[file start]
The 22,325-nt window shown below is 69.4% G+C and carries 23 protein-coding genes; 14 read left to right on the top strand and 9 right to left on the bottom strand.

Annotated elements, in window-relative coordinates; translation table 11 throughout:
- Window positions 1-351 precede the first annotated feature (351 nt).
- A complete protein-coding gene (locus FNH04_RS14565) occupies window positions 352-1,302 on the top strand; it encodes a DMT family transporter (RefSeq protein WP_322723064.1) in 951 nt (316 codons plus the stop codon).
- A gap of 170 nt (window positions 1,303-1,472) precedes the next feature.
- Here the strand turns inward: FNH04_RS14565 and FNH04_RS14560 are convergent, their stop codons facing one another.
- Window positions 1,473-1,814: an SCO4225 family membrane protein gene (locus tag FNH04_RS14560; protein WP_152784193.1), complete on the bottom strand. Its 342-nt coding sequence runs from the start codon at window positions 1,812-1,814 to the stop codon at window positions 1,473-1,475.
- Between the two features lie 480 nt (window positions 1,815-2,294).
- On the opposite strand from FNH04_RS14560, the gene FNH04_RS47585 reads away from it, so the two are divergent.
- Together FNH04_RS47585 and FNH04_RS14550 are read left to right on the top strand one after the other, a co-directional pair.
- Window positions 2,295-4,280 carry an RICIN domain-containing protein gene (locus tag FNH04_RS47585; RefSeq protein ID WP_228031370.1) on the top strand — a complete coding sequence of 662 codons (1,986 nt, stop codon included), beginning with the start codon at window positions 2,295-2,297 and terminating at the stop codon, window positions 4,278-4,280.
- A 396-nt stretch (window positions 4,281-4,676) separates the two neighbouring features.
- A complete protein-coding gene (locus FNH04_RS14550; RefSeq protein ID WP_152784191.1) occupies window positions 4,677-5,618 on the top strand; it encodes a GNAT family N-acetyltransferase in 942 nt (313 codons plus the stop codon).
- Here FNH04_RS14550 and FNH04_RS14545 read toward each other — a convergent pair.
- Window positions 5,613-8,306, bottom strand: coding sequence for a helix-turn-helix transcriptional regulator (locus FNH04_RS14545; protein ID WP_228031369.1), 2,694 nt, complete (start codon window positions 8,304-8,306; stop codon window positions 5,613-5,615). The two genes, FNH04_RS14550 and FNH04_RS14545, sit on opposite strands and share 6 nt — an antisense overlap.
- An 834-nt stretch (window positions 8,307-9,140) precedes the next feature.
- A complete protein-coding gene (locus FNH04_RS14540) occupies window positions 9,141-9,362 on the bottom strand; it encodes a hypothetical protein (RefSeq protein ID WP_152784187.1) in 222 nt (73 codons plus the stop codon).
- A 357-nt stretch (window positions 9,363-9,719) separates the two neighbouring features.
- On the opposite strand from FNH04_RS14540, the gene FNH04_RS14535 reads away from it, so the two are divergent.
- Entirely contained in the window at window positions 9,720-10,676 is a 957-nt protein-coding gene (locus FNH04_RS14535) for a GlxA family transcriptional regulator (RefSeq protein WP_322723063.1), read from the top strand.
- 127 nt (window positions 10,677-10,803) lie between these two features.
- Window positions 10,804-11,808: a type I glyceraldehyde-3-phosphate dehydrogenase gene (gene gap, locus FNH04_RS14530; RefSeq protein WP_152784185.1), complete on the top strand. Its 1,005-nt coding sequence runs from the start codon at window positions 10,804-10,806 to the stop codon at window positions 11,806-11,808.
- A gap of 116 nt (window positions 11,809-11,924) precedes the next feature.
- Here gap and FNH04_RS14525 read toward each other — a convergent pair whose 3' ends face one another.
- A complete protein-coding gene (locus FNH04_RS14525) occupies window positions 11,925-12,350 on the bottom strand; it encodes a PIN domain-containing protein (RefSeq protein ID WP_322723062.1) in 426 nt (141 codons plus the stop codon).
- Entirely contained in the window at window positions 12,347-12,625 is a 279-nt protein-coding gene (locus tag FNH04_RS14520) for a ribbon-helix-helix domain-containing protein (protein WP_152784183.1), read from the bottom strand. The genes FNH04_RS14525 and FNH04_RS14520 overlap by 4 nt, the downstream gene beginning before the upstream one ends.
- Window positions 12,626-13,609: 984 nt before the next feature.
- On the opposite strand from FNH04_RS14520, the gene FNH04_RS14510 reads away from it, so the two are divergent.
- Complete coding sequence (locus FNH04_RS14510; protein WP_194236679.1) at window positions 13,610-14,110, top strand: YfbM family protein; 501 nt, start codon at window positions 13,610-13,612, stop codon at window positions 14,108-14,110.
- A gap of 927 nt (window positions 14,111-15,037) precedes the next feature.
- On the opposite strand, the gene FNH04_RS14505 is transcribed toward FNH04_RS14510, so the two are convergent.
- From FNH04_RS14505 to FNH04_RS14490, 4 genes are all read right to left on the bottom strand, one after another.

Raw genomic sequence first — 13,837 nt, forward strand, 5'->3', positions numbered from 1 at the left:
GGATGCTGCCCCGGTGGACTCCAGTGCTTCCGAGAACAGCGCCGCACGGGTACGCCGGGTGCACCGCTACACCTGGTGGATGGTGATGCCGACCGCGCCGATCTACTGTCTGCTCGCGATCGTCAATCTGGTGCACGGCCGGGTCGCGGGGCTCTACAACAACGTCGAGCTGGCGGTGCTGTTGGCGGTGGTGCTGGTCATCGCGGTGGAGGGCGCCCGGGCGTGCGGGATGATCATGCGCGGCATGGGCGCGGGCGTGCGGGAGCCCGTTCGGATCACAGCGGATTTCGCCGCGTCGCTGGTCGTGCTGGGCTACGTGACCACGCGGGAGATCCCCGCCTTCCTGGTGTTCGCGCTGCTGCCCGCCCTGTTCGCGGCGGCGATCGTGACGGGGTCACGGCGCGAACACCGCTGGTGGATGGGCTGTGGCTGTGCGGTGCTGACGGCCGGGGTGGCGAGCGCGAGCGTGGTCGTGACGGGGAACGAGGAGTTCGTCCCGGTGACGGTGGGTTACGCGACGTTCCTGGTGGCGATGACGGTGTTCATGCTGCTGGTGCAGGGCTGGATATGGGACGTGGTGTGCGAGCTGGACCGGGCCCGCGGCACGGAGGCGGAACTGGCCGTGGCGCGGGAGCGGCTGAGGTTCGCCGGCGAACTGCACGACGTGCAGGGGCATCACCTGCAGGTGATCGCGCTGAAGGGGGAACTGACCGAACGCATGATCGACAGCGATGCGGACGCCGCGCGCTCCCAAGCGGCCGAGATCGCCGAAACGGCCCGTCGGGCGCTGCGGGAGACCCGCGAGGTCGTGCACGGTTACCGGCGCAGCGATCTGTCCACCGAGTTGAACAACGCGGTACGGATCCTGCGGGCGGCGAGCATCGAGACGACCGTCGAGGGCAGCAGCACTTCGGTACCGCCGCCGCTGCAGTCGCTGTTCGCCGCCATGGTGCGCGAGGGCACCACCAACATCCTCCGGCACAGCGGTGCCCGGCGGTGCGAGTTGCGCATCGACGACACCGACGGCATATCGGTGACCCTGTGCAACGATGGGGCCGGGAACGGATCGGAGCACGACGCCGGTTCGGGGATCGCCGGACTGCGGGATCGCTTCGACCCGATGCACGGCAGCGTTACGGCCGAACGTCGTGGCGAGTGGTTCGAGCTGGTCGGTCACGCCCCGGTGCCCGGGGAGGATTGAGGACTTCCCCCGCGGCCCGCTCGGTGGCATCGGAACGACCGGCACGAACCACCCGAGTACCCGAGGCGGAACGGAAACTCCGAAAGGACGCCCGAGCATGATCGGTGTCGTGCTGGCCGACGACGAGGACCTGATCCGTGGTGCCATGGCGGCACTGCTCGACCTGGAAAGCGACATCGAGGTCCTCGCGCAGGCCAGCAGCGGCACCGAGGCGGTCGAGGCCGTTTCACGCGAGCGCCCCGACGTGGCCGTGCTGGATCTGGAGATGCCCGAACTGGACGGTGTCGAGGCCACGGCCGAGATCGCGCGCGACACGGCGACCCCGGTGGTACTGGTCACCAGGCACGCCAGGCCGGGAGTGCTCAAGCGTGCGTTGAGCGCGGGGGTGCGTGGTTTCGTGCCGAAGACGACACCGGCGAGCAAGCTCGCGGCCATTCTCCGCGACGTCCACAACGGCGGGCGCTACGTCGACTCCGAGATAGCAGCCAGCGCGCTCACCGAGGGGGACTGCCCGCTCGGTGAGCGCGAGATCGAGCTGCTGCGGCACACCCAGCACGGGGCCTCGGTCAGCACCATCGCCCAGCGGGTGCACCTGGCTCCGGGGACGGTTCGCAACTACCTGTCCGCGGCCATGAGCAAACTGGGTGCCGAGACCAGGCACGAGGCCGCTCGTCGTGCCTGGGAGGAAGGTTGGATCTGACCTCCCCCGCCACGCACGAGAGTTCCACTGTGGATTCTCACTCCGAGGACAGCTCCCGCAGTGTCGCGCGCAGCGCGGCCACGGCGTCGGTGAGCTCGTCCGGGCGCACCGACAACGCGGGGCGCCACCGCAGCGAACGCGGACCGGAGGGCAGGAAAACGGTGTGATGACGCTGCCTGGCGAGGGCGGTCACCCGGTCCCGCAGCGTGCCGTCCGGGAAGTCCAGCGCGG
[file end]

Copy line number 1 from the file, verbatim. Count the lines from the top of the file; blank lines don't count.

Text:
The 22,325-nt window shown below is 69.4% G+C and carries 23 protein-coding genes; 14 read left to right on the top strand and 9 right to left on the bottom strand.